Hand Work, Efficiency, and Mindset

Note: The content of this post has been moved to my new blog.  You can find the new post here:



8 thoughts on “Hand Work, Efficiency, and Mindset

  1. A very good article. I am a machine woodworker by day who is trying to work more with hand tools at night. Ill try a few of these tips.

  2. I have been playing around with many of these points recently. It is very freeing to realize that I can stop working on a board once the critical areas are done for it’s task. Thanks for the tips!

  3. I’ve done one project entirely by hand and I think you hit on everything that slowed the whole effort (except for life and family which always slows hobbies down). Thanks for the excellent insights. Hopefully I can implement them for the next hand project.

  4. Bob,
    Well, it seems you beat me to the punch on my first blog “series” which is of course on the mindset differences between power and hand tool working. I posted the first on the 8th, apparently a day after you did this post. Oh well, I’m still going to finish the series because 1) I have already written most of the other 3 posts, 2) I am coming at it from a different angle so I should have some different things to say, and 3) only about 4 people are probably going to read it anyway so what’s it matter.

  5. This is great stuff, and I completely agree with “Just Plane the “Money” Side”. The last case I put together was a stand for my drill press. I decided to make it with dovetails at the top, and dados for the middle shelf and bottom. This time I made sure I knew which were the show sides and the reference sides. Not only did it save me time, but the case was more square than anything I had made before, if that makes sense.

  6. Excellent points, especially about the shooting board. The subject of “where to mark and measure from” deserves a whole article, because I think the realization that the ends of the board aren’t important is a fundamental divide between machine and hand work. Machines provide the convenience of four faces and two ends to measure from, and discovering that one usually only needs two adjacent faces was a revelation to me.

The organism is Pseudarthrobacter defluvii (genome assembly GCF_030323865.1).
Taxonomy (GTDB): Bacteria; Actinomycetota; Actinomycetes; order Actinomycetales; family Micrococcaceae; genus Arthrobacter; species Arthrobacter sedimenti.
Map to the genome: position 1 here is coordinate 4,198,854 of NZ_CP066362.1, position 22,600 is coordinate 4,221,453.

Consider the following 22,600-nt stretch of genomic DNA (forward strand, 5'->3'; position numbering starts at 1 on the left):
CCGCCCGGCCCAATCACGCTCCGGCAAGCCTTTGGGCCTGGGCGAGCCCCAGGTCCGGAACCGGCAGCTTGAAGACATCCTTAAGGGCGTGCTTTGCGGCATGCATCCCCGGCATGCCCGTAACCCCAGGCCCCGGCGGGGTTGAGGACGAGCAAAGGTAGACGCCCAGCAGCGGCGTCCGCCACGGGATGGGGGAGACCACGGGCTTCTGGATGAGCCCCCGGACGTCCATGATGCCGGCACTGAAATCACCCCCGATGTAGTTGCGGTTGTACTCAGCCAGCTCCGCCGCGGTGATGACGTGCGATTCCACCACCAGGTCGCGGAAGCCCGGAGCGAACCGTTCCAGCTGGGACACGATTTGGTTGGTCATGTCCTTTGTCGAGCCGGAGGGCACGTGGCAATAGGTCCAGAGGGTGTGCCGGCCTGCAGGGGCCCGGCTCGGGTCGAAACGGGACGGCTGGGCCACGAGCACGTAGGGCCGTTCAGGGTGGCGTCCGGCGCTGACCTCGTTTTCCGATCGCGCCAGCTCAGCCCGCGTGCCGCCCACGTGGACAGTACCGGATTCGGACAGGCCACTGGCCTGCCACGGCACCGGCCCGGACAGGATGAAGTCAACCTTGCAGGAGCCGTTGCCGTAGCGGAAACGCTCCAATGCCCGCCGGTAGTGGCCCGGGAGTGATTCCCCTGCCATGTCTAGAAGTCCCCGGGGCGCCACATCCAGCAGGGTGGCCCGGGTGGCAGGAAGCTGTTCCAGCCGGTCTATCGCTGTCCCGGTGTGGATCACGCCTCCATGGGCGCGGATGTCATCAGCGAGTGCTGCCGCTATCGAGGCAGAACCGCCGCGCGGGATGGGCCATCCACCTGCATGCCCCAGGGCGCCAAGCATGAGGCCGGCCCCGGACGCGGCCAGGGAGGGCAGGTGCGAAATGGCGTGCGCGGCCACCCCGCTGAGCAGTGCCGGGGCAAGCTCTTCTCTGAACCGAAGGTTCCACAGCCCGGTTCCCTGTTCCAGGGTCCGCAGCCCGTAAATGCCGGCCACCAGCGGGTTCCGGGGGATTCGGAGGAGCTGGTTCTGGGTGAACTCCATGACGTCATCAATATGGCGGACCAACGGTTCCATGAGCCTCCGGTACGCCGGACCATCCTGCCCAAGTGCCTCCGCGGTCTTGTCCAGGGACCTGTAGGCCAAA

• The thing is, this can, and should be applied to machine work as well. Referencing all measurements and gauge marks off of only the reference face and edge is simply a good practice for precise work, regardless of whether one is working by hand or machine. The extra benefit for the hand tool user is that we don’t have to 6-square everything. I would imagine there are situations in machine work where six squaring could be skipped as well, but it’s so engrained in us when we learn, and so easy to do with machines, that it’s hard to let go of the concept.

  7. Hmmm maybe not. I’m one of the Hand Tool School (.net) students. In semester 1 Shannon has us making simple appliances. I accept that making every edge square to its neighbor, every surface look like the money side is both unnecessary and inefficient. I don’t care at this point. I’d much rather climb the learning curve on my shop appliances than on my furniture. I need the practice!! Boy, do I need the practice. My learning curve looks like the Matterhorn, but, I’m getting there. The curve used to look like the cliffs of Dover after an ice storm.
    A friend of mine who spent several years as an apprentice in Japan uses an expression that I like, “let the spirit of the tool speak to the spirit of the wood.”

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